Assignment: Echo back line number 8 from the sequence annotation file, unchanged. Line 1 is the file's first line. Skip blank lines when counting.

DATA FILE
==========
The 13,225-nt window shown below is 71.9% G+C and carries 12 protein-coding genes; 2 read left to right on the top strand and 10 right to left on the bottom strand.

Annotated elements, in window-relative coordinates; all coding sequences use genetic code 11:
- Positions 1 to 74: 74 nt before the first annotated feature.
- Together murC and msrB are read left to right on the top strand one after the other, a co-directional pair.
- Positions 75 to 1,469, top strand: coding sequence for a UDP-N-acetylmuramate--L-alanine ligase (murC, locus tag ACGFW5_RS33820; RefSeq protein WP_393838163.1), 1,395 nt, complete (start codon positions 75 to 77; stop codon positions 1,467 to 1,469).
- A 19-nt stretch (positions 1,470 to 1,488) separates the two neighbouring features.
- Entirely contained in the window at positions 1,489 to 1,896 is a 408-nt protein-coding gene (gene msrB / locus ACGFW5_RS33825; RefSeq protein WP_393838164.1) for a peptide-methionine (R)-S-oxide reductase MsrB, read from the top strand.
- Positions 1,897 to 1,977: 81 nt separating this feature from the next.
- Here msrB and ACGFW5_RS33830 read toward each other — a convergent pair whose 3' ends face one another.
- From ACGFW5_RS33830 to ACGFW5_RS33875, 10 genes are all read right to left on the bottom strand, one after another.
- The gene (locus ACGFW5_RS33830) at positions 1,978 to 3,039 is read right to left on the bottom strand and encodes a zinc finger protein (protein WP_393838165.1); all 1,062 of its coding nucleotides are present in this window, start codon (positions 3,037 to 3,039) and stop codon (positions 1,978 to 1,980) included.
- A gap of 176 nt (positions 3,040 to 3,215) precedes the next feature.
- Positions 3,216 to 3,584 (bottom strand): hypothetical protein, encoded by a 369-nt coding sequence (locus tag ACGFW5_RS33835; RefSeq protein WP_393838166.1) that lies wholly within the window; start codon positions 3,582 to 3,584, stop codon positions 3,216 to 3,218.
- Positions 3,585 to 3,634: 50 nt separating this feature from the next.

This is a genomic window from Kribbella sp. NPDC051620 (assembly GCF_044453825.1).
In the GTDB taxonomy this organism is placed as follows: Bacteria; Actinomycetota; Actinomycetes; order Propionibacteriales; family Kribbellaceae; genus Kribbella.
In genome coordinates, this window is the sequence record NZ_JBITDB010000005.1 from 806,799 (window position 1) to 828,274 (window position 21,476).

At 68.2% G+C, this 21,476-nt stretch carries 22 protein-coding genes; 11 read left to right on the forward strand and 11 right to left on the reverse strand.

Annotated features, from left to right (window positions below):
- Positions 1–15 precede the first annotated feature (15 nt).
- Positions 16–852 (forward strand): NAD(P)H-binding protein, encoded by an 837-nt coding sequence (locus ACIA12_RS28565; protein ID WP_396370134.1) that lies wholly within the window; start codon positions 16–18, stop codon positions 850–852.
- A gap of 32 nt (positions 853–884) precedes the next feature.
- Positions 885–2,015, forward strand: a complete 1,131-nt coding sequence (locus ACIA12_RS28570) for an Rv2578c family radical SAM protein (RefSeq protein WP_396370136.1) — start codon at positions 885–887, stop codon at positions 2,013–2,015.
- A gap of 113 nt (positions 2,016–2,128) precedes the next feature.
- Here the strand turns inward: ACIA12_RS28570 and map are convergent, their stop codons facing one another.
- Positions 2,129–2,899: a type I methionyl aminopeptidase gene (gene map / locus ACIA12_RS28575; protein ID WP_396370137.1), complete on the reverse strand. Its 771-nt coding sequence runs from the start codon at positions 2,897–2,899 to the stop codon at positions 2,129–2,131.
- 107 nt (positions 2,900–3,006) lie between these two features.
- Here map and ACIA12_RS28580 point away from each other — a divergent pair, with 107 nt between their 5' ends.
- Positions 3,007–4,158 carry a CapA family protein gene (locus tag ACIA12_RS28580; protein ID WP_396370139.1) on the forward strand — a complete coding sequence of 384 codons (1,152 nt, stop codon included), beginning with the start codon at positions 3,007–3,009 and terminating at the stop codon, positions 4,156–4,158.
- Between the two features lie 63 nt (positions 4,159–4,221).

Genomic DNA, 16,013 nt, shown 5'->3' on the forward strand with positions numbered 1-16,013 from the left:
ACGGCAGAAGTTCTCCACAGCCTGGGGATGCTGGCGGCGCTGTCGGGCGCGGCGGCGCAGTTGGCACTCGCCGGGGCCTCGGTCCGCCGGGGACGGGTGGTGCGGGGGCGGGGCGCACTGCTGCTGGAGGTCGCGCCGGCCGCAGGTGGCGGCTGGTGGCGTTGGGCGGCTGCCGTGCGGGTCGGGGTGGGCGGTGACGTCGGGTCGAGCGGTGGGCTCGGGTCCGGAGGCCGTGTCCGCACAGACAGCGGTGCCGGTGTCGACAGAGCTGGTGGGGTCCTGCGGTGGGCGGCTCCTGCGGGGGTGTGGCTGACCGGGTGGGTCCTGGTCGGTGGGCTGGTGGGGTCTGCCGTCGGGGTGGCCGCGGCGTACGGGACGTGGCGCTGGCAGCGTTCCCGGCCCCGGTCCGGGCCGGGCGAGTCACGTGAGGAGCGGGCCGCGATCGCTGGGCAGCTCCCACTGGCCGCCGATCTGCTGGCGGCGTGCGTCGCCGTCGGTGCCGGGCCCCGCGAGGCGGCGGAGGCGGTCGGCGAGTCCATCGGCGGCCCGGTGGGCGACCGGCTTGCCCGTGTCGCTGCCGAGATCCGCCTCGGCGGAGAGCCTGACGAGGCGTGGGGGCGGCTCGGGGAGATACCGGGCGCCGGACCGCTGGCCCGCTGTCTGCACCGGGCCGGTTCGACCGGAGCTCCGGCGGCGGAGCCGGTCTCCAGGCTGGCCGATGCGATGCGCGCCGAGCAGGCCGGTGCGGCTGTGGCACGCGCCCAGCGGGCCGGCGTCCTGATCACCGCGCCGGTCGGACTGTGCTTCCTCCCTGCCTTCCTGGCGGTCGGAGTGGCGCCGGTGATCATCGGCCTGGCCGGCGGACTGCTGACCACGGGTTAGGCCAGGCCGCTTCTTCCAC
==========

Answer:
- Positions 1,897 to 1,977: 81 nt separating this feature from the next.